Denton County Grass Fires Contained

Fire crews have been patrolling an area along Denton County's Lake Lewisville in North Texas where a stubborn 100-acre brush fire has drawn the attention of 13 fire departments.

Denton County authorities told NBC 5 the fire was completely contained by Monday morning.

The closest homes were about a half-mile away and no injuries were reported but firefighters had been digging trenches to keep the flames from spreading. The blaze that began Sunday was pushed by winds as high as 30 miles per hour.

No homes are threatened but 30-40 acres were burned.

The fire started around noon Sunday in the creek bottoms of Hickory Creek which feeds into Lewisville Lake. There is a lot of dry vegetation because of the drought which is feeding the fire.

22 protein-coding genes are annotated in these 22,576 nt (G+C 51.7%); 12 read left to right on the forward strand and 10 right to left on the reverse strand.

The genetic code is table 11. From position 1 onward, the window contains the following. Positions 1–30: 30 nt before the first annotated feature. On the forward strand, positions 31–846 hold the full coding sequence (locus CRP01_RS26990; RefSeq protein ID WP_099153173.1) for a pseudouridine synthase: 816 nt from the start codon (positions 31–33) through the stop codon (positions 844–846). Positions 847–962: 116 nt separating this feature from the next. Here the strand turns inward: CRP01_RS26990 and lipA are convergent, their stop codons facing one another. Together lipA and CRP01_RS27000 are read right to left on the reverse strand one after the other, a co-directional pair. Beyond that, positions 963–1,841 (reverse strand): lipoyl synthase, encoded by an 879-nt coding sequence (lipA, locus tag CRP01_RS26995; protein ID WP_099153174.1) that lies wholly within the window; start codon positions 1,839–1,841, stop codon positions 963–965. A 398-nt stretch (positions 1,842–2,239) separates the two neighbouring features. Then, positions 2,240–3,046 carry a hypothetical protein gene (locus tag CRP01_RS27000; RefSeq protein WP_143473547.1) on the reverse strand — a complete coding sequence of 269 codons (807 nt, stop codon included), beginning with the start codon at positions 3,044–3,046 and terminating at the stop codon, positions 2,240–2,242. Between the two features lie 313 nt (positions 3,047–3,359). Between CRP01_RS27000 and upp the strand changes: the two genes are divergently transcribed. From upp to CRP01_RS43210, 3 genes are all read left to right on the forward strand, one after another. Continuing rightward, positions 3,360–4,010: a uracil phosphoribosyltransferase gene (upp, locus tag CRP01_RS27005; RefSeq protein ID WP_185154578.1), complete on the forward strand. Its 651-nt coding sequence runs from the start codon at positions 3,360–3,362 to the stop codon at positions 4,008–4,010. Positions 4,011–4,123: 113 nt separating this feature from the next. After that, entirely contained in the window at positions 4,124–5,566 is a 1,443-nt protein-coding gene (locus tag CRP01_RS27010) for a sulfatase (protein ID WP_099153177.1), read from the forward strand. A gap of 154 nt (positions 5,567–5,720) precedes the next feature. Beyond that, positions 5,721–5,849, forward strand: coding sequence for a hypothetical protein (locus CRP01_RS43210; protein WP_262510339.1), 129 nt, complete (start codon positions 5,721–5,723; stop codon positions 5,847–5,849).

Firefighters said they were at the “mercy of the terrain”, at one point, had to use a boat to transport firefighters and equipment to the right areas where fire had spread

“It’s been really rough. It took us over an hour to get access to the fire just because of the terrain,” said Jeremy Porter, Deputy Chief, Lake Cities Fire.

The land is owned and maintained by the US Army Corps of Engineers.

Neighbors say the land has been allowed to over grow with thick brush and dry grass.

“This is a tinderbox. If this is not some type of controlled fire, then if we get in some kind of serious drought, this whole area is going to go. We’re talking about Highland Village, just a quarter mile away,” said Tom Smith of Copper Canyon, who watched the fire from the top of his property for most of Sunday.

Firefighters from the cities of Denton, Lewisville, Coppell, Argyle, Little Elm, The Colony, Double Oak, Flower Mound, Highland Village, and others helped fight the fire.

Copyright AP - Associated Press
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